Organizer: Giorgia Azzurra Marson / Nina Bindel
Traditionally, the two main cryptographic goals of confidentiality and integrity are realized separately by encryption and authentication schemes, respectively. The current trend in cryptography is to use a single algorithm for both; namely, an authenticated encryption (AE) scheme. The demand for secure and efficient AE schemes is reflected in the ongoing CAESAR cryptographic competition for the recommendation of a portfolio of AE algorithms.
In this talk we will give an overview of the existing AE design methods such as generic composition and dedicated approaches. We will cover the target AE security definitions and further we will discuss a number of security vulnerabilities and their possible solutions. Finally, we will focus on the CAESAR competition by presenting some of the candidates, their features and comparisons.
Elena Andreeva is a postdoctoral researcher at the COSIC research group at KU Leuven, Belgium. She completed her PhD on Domain Extenders for Hash Functions under the supervision of Prof. Bart Preneel. Her research interests are in the area of symmetric key cryptography and its provable (reductionist) security aspects. The focus of her work is modular security design and analysis, which is conducted in a well-defined security model by means of reductionist security proofs. Such proofs are established tools for security validation of cryptographic primitives.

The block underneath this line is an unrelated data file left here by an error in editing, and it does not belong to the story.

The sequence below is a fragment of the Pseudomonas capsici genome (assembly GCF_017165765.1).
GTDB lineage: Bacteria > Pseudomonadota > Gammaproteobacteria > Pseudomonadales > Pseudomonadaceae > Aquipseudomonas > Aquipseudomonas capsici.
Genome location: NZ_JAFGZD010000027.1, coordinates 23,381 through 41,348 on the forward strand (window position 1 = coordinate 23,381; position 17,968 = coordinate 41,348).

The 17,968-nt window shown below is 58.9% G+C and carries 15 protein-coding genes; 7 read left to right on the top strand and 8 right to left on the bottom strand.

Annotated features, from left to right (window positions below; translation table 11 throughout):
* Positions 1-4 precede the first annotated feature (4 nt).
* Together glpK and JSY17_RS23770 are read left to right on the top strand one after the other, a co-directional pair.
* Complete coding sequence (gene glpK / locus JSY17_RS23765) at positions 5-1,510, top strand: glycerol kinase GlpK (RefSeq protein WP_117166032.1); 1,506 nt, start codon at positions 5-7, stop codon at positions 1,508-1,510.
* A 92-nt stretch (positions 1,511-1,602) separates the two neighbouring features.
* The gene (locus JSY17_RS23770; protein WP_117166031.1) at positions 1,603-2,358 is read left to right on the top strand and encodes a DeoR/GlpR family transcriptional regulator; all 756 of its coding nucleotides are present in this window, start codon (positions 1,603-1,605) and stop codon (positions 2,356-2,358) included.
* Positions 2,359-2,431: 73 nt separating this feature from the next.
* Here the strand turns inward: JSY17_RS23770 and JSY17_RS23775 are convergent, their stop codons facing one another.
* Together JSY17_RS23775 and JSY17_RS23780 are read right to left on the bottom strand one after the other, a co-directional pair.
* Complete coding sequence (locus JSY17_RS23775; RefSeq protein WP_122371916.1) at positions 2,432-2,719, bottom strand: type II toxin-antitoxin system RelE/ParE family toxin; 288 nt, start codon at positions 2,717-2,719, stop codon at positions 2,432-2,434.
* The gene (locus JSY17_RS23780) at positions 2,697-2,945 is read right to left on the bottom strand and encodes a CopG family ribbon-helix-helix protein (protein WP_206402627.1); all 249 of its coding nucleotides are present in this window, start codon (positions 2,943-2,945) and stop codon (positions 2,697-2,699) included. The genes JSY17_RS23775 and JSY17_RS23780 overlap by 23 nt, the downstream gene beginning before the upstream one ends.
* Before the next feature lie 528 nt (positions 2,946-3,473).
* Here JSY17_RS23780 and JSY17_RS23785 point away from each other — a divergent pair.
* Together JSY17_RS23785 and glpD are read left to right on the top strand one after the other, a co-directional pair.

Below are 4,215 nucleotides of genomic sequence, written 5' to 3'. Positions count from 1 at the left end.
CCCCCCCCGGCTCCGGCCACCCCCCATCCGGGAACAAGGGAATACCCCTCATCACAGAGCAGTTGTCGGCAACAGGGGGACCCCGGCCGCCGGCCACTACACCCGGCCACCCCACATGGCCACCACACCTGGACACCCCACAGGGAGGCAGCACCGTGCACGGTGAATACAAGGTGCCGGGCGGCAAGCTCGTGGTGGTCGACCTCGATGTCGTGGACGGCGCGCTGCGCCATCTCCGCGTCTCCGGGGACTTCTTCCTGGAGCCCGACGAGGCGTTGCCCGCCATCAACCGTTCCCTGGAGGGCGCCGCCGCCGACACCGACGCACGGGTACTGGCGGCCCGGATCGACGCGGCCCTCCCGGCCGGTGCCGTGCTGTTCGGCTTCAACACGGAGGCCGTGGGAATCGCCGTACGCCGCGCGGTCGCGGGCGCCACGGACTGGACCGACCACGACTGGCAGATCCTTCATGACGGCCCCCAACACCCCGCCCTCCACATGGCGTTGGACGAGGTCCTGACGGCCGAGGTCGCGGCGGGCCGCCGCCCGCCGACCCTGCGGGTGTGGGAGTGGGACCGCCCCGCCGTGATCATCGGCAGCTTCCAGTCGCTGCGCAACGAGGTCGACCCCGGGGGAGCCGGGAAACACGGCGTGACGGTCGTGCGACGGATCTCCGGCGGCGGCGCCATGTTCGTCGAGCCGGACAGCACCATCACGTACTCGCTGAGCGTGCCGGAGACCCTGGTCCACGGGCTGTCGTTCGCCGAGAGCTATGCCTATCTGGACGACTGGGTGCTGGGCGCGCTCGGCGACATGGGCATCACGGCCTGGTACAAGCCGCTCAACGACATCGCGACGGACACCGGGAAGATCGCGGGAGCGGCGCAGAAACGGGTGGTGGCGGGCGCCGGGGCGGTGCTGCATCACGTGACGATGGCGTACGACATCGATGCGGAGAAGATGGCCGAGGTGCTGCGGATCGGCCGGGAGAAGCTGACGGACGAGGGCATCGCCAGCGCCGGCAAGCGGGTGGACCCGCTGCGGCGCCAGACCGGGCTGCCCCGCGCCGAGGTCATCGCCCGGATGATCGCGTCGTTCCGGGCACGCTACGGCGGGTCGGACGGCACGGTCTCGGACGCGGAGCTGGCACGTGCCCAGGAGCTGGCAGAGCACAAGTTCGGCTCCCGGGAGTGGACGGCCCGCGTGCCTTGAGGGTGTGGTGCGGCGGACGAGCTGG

Her work can be categorized into definitional, analysis and design contributions. Several of her papers deal with establishing security notions and conducting reductionist security proofs for numerous hash functions (including many of the SHA-3 finalists), block ciphers and authenticated encryption schemes. She has also made several contributions to the design of various symmetric primitives. Recently, she has been involved in the PRIMATEs and COPA designs, which were submitted to the ongoing CAESAR competition for authenticated encryption algorithms. Her contributions to the design of hash functions as domain extenders (modes of operation) include the ROX and BCM proposals, and contributions to the first round SHA-3 candidate LANE.